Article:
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Learning From The Japanese Lifestyle To Prevent Disease

Although the most recent events in Japan regarding the nuclear tragedy may reduce their life expectancy, if you want to prevent disease via diet and lifestyle, look no further than the Japanese who are at the forefront of disease prevention.

Japan has a lower rate of cardiovascular disease, lower total mortality and higher longevity than most countries in the world. This is attributed to a variety of foods and lifestyle factors. It is exciting because it is a way of life we can adapt without moving to Japan. If we take the diets and lifestyle factors that the Japanese lament, we too can have their long healthy life. The low rates of heart disease were studied extensively and not determined to be due to genetics.

The life expectancy of Japanese women jumped to 86.1 years and 78 years for men with an overall life expectancy of 82.6 years. However, there is a possibility that recent events causing nuclea pollution may dramatically lower life expectancy within the coming decades.

According to Ministry figures, the closest country to Japan is Hong Kong, where overall life expectancy is 79.4 years for males and 85.1 years for females.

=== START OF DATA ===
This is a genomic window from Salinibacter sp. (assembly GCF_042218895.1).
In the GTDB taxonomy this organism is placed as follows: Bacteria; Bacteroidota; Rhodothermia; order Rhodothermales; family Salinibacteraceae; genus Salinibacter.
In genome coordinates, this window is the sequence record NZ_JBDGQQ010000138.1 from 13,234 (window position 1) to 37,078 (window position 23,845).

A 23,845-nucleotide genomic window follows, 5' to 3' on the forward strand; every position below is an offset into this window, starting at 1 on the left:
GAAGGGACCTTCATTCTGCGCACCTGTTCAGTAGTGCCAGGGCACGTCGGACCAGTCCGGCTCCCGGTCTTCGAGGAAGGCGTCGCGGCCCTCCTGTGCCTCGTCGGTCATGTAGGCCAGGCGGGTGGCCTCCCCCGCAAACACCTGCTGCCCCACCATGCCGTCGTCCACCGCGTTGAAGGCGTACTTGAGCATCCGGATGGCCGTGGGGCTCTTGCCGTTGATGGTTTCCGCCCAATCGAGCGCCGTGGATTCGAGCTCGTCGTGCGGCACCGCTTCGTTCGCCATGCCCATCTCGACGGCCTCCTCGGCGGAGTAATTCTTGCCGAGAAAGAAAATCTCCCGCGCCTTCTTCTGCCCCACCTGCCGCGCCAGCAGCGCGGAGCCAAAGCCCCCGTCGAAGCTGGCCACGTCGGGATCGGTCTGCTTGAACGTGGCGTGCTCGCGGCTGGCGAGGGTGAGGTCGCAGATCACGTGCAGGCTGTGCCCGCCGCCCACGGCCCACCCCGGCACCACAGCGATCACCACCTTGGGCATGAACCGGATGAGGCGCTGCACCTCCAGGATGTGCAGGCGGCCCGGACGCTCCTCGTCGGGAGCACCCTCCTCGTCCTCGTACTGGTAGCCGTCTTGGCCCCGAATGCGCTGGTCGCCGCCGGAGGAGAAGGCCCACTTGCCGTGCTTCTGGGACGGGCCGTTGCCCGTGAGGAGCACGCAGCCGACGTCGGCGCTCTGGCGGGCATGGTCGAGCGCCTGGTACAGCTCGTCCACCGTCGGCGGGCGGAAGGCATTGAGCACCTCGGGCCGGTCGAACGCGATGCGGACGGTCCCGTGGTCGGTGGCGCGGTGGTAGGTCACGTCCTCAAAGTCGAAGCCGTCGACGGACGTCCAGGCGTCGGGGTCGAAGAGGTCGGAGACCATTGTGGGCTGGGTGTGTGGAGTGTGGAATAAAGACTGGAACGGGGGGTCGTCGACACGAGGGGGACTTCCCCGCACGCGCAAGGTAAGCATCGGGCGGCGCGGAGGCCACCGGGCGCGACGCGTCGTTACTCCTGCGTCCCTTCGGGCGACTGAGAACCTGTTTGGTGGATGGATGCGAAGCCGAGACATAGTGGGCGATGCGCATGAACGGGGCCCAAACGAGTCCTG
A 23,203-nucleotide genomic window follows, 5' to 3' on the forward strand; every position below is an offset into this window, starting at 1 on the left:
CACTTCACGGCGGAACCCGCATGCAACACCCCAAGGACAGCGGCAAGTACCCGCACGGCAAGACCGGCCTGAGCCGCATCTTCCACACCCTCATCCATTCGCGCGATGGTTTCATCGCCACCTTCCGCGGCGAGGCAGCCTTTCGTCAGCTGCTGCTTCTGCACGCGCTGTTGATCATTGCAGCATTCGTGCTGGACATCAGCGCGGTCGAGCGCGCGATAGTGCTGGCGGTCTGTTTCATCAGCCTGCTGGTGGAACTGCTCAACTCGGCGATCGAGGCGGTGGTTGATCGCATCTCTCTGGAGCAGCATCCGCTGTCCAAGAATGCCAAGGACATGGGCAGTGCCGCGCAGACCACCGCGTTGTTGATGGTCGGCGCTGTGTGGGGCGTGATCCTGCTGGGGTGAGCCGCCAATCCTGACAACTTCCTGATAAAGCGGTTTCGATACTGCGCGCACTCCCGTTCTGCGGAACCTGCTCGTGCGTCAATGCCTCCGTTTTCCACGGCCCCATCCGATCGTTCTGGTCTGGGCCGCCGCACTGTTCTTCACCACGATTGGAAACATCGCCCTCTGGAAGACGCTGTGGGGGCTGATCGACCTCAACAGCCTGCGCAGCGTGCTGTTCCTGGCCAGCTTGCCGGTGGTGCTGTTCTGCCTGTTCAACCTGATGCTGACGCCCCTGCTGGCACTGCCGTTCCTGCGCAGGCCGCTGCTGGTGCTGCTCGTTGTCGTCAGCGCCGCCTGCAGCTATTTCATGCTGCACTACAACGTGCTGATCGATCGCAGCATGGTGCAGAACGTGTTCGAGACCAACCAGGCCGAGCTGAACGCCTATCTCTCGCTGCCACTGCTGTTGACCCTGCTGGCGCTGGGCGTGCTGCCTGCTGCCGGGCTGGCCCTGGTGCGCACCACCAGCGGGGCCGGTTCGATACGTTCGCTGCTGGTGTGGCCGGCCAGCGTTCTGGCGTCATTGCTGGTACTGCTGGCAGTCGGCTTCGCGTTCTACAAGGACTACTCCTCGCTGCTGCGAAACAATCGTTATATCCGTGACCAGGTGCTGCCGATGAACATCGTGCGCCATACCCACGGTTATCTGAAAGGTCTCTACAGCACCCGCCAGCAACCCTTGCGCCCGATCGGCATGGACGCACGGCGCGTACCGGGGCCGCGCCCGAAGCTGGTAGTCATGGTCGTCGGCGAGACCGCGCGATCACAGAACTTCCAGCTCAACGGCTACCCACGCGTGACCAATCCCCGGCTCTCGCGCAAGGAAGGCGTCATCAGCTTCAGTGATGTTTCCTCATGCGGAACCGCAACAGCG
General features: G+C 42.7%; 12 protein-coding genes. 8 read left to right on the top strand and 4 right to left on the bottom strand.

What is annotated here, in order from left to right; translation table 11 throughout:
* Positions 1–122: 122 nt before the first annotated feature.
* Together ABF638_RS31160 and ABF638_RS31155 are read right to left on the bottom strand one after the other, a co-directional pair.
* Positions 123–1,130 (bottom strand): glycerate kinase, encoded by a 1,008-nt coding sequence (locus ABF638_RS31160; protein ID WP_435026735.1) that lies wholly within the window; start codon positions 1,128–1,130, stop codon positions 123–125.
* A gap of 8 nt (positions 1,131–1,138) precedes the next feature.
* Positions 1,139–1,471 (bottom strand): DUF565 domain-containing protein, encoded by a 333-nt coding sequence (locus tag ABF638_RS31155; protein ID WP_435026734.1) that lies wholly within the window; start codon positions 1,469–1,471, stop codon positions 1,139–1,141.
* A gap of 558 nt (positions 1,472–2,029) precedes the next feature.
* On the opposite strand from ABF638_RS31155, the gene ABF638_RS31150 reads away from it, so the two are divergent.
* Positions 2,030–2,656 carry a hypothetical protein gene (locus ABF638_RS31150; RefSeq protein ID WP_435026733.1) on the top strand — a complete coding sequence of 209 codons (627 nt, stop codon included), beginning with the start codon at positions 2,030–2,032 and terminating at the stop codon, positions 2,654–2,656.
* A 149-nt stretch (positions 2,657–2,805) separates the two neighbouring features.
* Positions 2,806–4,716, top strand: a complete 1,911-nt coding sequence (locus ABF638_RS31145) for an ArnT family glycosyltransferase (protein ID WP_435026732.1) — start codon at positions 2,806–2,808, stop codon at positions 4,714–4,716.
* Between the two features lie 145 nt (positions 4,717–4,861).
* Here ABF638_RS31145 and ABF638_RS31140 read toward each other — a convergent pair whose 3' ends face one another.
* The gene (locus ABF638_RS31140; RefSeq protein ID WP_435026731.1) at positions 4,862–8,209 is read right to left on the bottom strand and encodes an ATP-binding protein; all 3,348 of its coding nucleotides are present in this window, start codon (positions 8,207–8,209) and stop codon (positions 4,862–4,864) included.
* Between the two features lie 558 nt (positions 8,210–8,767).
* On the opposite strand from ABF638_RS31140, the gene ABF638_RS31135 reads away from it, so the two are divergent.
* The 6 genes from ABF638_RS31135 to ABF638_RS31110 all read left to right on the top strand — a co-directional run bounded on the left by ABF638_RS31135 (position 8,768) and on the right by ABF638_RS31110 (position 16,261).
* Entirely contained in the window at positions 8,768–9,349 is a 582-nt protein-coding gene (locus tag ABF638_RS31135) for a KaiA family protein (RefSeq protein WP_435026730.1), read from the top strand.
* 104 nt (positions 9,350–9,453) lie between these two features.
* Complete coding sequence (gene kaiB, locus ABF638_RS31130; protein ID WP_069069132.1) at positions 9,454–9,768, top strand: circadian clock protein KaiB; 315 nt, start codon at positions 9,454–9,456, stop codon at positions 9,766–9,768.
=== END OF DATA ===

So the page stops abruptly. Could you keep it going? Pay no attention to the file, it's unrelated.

The single most important factor to their low rate of heart disease is their intake of n-3 fatty acids found in fish. Interesting to note, the Japanese smoke more than Americans yet their heart is not affected.

The Japanese, due to the high intake of marine n-3 fatty acids, have a lower rate of atherosclerosis to complement the lowest rate of heart disease in the world. At the American Dietetic Association National conference in 2010, “The Great Fat Debate,” took place. The debate included discussions on the Japanese.  Although they have a high intake of fat, the type of fat they eat is the healthy kind.

Along with fish and fish oil, flaxseed is also a reputable source of n-3 fatty acids.


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